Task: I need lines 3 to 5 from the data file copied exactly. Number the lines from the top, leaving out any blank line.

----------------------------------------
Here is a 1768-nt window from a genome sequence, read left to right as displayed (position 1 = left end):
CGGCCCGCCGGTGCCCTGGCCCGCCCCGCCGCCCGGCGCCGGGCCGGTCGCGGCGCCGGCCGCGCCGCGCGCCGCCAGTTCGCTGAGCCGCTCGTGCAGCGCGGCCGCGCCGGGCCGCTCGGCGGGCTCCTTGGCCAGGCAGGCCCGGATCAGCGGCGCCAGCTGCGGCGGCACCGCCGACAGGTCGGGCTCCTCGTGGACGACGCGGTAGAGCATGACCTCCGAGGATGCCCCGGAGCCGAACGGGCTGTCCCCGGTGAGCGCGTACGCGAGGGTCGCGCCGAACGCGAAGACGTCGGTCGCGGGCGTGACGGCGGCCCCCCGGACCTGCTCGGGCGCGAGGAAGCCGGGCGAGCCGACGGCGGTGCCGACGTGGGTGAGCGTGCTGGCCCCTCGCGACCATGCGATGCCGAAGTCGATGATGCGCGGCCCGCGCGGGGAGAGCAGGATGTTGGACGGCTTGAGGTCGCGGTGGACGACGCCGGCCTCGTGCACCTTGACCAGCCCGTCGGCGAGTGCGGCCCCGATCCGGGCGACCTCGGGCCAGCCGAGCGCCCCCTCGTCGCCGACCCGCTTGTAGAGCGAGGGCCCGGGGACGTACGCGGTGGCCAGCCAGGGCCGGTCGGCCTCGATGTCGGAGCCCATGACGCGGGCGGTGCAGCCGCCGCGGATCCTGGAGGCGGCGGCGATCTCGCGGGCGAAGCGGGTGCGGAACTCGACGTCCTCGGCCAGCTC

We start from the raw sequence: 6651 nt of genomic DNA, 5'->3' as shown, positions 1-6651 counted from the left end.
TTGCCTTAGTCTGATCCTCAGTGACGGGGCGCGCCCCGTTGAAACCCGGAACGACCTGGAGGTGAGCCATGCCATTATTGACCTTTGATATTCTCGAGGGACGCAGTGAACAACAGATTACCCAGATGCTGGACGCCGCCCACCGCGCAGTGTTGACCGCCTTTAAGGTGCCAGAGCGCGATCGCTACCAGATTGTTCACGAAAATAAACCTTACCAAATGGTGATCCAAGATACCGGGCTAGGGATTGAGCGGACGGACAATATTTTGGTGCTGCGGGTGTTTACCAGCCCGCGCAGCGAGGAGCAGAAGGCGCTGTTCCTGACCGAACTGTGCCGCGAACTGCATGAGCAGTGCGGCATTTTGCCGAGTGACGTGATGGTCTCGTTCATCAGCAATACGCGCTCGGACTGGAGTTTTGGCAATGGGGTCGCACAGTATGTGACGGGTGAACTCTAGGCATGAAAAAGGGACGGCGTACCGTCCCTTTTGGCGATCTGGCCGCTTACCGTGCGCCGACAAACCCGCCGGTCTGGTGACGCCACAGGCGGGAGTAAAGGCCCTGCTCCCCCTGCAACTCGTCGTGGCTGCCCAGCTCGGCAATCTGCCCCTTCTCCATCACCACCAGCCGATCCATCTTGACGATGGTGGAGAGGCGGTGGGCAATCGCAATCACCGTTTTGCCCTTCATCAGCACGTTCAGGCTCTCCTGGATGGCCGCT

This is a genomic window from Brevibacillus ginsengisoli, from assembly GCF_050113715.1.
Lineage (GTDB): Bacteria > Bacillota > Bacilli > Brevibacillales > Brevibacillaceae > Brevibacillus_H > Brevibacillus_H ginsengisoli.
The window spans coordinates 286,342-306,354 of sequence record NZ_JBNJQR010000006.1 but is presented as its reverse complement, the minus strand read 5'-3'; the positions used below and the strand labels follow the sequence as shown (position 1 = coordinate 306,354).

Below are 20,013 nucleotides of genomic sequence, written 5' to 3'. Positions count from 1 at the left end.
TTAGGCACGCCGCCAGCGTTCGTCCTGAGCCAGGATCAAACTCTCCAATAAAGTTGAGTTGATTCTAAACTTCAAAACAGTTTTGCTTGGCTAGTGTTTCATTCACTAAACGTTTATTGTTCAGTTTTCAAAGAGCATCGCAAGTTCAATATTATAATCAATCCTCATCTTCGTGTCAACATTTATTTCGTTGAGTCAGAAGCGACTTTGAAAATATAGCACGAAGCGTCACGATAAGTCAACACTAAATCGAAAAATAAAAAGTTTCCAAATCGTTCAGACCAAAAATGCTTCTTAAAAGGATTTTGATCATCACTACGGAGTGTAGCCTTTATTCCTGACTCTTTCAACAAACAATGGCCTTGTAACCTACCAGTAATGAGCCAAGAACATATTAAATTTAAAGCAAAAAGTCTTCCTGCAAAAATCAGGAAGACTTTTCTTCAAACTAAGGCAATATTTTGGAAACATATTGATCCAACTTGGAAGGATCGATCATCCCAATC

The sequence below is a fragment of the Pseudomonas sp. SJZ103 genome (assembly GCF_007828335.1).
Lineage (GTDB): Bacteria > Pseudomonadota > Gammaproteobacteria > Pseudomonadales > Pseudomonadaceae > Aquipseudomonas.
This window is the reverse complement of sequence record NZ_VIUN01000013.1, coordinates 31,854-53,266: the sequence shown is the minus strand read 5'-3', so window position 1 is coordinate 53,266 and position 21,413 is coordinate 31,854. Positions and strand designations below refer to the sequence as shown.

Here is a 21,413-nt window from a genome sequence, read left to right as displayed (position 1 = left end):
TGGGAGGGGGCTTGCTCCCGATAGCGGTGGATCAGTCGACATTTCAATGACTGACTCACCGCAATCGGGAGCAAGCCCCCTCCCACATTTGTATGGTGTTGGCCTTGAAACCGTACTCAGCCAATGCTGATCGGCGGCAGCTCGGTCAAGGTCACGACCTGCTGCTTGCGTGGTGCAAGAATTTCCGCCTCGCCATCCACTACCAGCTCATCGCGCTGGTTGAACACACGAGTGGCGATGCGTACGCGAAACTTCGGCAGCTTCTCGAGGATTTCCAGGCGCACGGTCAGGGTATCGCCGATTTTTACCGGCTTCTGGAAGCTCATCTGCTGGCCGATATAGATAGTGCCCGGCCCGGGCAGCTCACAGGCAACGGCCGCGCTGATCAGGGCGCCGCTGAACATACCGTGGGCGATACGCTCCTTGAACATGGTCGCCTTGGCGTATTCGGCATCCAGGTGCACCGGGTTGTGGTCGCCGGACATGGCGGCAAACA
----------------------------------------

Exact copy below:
We start from the raw sequence: 6651 nt of genomic DNA, 5'->3' as shown, positions 1-6651 counted from the left end.
TTGCCTTAGTCTGATCCTCAGTGACGGGGCGCGCCCCGTTGAAACCCGGAACGACCTGGAGGTGAGCCATGCCATTATTGACCTTTGATATTCTCGAGGGACGCAGTGAACAACAGATTACCCAGATGCTGGACGCCGCCCACCGCGCAGTGTTGACCGCCTTTAAGGTGCCAGAGCGCGATCGCTACCAGATTGTTCACGAAAATAAACCTTACCAAATGGTGATCCAAGATACCGGGCTAGGGATTGAGCGGACGGACAATATTTTGGTGCTGCGGGTGTTTACCAGCCCGCGCAGCGAGGAGCAGAAGGCGCTGTTCCTGACCGAACTGTGCCGCGAACTGCATGAGCAGTGCGGCATTTTGCCGAGTGACGTGATGGTCTCGTTCATCAGCAATACGCGCTCGGACTGGAGTTTTGGCAATGGGGTCGCACAGTATGTGACGGGTGAACTCTAGGCATGAAAAAGGGACGGCGTACCGTCCCTTTTGGCGATCTGGCCGCTTACCGTGCGCCGACAAACCCGCCGGTCTGGTGACGCCACAGGCGGGAGTAAAGGCCCTGCTCCCCCTGCAACTCGTCGTGGCTGCCCAGCTCGGCAATCTGCCCCTTCTCCATCACCACCAGCCGATCCATCTTGACGATGGTGGAGAGGCGGTGGGCAATCGCAATCACCGTTTTGCCCTTCATCAGCACGTTCAGGCTCTCCTGGATGGCCGCT

This is a genomic window from Brevibacillus ginsengisoli, from assembly GCF_050113715.1.